The first ever guidelines for managing type 2 diabetes in children aged from 10 to 18 years have been issued by the American Academy of Pediatrics (AAP).

The AAP explained that over the last thirty years, childhood obesity rates have risen “dramatically” throughout the country, bringing with them several health problems, including type 2 diabetes. However, a study carried out by researchers from the Center for Disease Control and Prevention found that obesity rates among children in the USA did not change much during the first ten years of this millennium

Type 2 diabetes used to affect only adults – its incidence in children was extremely low. This is no longer the case. The rapid emergence of type 2 diabetes among children poses challenges to many doctors, who find themselves having to treat children with an “adult disease”.

Most family doctors are used to dealing with type 1 diabetes in children, not type 2.

The AAP explained that it is now time to help doctors who have to care for pediatric patients who have developed type 2 diabetes. It has issued a Clinical Practice Guideline that provides evidence-based recommendations for their 10 to 18 year old patients who have type 2 diabetes.

In an online communiqué, the AAP wrote that “The guidelines are the first of their kind for this age group.”

The guidelines were written in consultation with the Academy of Nutrition and Dietetics, the American Diabetes Association, the American Academy of Family Physicians, and the Pediatric Endocrine Society.

The guidelines, along with an accompanying Technical Report, are published in the Academy’s journal Pediatrics (February 2013 issue); they were released online today.

Children and teenagers who are ketotic or in ketoacidosis, very hyperglycemic, or those whose diabetes cannot be clearly defined as a type 1 or 2 should start treatment with insulin, according to the guidelines.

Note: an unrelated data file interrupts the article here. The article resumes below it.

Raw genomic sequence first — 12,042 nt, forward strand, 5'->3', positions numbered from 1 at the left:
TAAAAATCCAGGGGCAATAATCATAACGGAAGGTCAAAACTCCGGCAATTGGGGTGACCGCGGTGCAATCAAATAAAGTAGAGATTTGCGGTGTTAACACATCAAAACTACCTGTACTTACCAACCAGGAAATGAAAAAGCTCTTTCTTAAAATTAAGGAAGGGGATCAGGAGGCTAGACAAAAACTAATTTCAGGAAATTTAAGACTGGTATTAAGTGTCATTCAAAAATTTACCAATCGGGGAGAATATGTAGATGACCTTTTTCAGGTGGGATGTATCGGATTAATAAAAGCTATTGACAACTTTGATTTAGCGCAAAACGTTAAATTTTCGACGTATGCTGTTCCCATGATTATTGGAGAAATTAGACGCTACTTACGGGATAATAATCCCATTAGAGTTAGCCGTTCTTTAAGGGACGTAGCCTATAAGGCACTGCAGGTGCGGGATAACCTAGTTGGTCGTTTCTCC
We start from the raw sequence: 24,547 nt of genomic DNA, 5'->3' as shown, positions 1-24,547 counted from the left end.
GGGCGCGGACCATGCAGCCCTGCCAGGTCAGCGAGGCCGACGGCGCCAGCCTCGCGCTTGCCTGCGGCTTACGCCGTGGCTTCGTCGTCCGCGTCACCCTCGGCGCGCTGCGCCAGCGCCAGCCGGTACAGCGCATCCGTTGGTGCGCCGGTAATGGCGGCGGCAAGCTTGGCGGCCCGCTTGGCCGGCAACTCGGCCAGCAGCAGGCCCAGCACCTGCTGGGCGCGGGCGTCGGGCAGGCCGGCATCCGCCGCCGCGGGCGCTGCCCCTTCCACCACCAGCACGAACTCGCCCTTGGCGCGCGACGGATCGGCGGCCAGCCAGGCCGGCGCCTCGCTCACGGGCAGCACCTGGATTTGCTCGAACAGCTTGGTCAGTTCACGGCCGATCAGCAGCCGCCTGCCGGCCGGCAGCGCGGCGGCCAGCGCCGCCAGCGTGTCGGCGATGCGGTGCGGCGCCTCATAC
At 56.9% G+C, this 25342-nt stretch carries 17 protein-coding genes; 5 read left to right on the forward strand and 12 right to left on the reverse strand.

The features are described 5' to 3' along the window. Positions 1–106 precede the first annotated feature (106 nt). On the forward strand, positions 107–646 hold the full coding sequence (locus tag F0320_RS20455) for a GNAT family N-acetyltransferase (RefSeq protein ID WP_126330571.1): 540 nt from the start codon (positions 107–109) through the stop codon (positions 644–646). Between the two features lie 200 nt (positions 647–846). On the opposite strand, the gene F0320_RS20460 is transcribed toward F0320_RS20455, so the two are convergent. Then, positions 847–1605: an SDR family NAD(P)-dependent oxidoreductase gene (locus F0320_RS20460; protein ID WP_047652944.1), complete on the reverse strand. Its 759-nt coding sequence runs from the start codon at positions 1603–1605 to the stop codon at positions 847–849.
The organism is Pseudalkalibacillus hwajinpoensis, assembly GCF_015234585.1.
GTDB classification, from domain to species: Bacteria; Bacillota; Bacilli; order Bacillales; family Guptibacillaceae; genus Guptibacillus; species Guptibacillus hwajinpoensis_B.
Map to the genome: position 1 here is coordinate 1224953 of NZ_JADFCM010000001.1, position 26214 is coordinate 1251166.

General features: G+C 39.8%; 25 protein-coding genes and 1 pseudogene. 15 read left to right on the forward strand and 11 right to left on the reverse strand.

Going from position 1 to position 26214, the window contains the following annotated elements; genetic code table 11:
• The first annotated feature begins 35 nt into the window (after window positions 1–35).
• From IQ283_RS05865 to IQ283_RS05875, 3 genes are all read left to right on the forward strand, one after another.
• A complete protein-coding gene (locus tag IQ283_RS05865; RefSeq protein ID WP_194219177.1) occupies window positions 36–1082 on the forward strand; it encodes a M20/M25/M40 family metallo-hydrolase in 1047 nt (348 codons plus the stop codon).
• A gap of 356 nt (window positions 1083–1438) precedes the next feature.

In all other pediatric cases, the recommended first-line therapy is metformin, as well as diet and exercise (modification program including physical activity and nutrition).

The guidelines include recommendations for:

  • diet
  • implementing insulin regimes
  • monitoring children’s glycemic control
  • physical activity

The authors wrote in Pediatrics that:

“The clinical practice guideline underwent peer review before it was approved by the AAP. This clinical practice guideline is not intended to replace clinical judgment or establish a protocol for the care of all children with T2DM, and its recommendations may not provide the only appropriate approach to the management of children with T2DM. Providers should consult experts trained in the care of children and adolescents with T2DM when treatment goals are not met or when therapy with insulin is initiated.”

Some primary care physicians may feel ill-equipped about successfully treating type 2 diabetes in children, because of their age, coexisting conditions, and some other concerns. If a GP (general practitioner, primary care doctor) feels he/she is not properly trained or is unsure about treatment, the child should be referred to a pediatric medical subspecialist, the AAP recommends.

If the pediatric medical subspecialist diagnoses type 2 diabetes, the primary care doctor needs to develop a co-management strategy with the specialist to make sure that the patient “continues to receive appropriate care consistent with a medical home model in which the pediatrician partners with parents to ensure that all health needs are met.”

Detecting type 2 diabetes in kids is difficult because:

  • It can go undiagnosed for a long time
  • Kids may have either no symptoms or very mild ones
  • Blood tests are needed for diagnosis
  • Criteria for differentiating between types 1 and 2 diabetes in children are confusing. Signs and symptoms of one type can appear in the other type in this age group. For example, children with type 1 may be obese, or kids with type 2 may develop ketoacidosis.

It is even harder to determine how many children nationally have types 1 and 2 diabetes.

Researchers have been reporting on a rapid rise in both type 1 and type 2 diabetes rates among children in Western Europe and the USA. A 2009 study reported in The Lancet predicted that the number of type 1 diabetes cases in Western Europe among children under 5 years of age is set to double, and to rise by 70% among children under 15 years within the next twenty years.

Written by Christian Nordqvist